James Chalmers (loyalist)
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Born in Elgin, Moray, Scotland, Chalmers was an ambitious military strategist during the War of Independence, but was apparently kept at arm's length by British commanders Sir William Howe and Sir Henry Clinton.
After conditions grew intolerable in Chestertown, Maryland, where he lived, Chalmers accompanied the British army under General Sir William Howe up the Chesapeake Bay as it made its way to Philadelphia in August 1777. After the Battle of Brandywine in September, the city fell to the British in early October. On 14 October, Chalmers was commissioned lieutenant colonel of the First Battalion of Maryland Loyalists. In correspondence with British commanders, he often advocated occupation of the Eastern Shore of Maryland, but was ignored. His regiment served with little distinction. Its only military engagement was the siege of Pensacola in 1781, where the entire regiment was captured by Spanish forces. Chalmers, however, was in British-occupied New York City at the time.
After the war, Chalmers settled in England and wrote another pamphlet attacking Paine's economic policies as well as a pamphlet regarding war in Santo Domingo. He appears to have frequently socialized with other expatriate loyalists such as William Franklin, the son of Benjamin Franklin and former Royal Governor of New Jersey.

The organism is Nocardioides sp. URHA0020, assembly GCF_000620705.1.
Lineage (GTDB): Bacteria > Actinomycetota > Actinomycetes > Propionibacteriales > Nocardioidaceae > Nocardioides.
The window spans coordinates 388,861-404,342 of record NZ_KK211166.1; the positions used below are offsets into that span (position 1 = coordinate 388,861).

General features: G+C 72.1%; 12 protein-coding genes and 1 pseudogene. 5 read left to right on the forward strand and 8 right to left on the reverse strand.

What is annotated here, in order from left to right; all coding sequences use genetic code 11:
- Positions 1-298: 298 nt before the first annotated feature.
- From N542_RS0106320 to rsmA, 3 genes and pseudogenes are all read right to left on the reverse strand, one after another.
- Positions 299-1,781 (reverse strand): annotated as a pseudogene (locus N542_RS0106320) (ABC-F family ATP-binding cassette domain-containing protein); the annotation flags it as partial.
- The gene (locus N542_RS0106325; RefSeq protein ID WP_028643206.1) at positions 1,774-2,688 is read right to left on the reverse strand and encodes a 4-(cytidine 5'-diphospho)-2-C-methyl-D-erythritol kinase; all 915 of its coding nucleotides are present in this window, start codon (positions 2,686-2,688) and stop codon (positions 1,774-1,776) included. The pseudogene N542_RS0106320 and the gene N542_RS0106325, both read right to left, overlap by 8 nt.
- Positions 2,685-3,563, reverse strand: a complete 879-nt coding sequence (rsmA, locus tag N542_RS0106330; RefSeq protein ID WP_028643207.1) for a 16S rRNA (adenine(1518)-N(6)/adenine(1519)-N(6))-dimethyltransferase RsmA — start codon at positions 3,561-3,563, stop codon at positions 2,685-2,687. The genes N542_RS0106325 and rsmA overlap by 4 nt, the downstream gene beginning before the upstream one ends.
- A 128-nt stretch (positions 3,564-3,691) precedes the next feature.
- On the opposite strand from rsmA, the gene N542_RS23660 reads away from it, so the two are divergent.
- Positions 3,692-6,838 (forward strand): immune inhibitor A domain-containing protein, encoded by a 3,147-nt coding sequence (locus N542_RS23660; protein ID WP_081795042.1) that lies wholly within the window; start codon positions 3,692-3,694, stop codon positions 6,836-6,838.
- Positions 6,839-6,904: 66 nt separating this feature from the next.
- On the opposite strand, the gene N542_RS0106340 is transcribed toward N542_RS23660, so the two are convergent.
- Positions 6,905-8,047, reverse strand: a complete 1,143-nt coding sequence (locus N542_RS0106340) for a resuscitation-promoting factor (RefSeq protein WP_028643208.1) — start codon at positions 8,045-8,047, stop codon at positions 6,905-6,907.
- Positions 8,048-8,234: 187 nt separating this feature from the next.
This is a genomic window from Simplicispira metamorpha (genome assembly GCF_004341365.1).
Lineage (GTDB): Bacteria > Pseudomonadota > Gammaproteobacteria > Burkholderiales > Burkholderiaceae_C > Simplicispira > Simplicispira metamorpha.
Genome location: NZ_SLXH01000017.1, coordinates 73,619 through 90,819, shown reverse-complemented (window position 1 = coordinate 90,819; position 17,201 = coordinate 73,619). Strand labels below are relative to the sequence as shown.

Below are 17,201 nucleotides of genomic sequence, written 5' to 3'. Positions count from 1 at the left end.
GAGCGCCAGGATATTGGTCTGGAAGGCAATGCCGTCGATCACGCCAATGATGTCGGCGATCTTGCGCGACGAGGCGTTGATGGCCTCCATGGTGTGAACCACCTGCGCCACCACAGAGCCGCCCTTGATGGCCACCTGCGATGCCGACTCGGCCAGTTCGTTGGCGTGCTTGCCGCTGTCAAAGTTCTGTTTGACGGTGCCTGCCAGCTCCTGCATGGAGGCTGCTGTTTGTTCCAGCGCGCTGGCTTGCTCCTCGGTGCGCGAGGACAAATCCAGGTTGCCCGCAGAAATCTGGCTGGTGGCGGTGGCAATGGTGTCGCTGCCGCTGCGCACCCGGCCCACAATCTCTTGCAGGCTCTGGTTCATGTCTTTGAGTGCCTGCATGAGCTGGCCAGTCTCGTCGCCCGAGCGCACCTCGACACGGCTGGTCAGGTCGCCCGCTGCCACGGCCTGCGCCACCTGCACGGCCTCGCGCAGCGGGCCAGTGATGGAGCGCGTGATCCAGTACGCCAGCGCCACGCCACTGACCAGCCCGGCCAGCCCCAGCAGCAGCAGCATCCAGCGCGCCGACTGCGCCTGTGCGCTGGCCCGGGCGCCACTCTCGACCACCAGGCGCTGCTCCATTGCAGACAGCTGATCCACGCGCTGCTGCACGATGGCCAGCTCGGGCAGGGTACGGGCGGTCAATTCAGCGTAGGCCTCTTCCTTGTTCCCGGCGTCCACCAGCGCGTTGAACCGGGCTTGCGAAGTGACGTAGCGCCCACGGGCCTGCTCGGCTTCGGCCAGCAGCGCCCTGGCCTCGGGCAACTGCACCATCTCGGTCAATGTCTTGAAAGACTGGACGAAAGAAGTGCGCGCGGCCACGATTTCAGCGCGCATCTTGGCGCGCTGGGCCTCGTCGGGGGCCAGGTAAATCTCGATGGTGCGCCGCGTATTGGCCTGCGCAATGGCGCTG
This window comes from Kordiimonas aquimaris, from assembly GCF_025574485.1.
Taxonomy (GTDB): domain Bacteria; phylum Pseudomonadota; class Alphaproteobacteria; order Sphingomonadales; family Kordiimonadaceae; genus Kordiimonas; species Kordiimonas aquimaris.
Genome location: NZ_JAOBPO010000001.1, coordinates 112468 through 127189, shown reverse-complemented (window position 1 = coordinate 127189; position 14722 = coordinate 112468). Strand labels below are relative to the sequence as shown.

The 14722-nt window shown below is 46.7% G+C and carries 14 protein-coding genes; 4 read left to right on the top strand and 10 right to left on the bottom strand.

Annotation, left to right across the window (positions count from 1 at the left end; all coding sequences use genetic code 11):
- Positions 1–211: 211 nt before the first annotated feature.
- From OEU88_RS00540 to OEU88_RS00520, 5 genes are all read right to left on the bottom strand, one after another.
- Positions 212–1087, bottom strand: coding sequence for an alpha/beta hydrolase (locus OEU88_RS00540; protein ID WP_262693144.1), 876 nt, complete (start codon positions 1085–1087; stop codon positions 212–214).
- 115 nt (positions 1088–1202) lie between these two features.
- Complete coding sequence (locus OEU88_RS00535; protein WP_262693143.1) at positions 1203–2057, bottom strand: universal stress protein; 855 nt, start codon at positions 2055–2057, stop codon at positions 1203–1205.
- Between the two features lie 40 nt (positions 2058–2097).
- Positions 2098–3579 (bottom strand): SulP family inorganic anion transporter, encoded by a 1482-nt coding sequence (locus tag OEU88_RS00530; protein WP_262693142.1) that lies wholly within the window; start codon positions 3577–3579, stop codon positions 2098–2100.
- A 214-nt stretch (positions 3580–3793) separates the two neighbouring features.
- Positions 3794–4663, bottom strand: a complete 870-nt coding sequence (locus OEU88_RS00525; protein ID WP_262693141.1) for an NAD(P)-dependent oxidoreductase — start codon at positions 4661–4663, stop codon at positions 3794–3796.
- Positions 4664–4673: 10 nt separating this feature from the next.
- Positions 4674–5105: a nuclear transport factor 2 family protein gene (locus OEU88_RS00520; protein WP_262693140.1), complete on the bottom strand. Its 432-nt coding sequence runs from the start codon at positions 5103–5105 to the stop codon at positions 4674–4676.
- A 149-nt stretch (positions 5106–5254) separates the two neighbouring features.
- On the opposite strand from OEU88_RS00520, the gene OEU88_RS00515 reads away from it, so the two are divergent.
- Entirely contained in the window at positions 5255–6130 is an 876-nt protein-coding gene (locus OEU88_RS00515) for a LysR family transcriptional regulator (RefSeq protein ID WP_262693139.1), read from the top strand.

Chalmers died at his home, 12 Paradise Row, in Chelsea, London on 4 October 1806. He was buried in the chapel near the altar of Stow Maries Church, near Chelmsford, six days later. The inscription on the stone reads: "Beneath this stone are deposited the remains of Col. James Chalmers late of Chelsea, County of Middlesex, who departed this life 3 Oct. 1806, aged 72 years.".
- New, M. Christopher, Maryland Loyalists in the American Revolution (Tidewater Publishers; Centreville, Maryland, 1996)
- Essex County Record Office, E.R.O. T/P 196/6 (Essex, England, UK)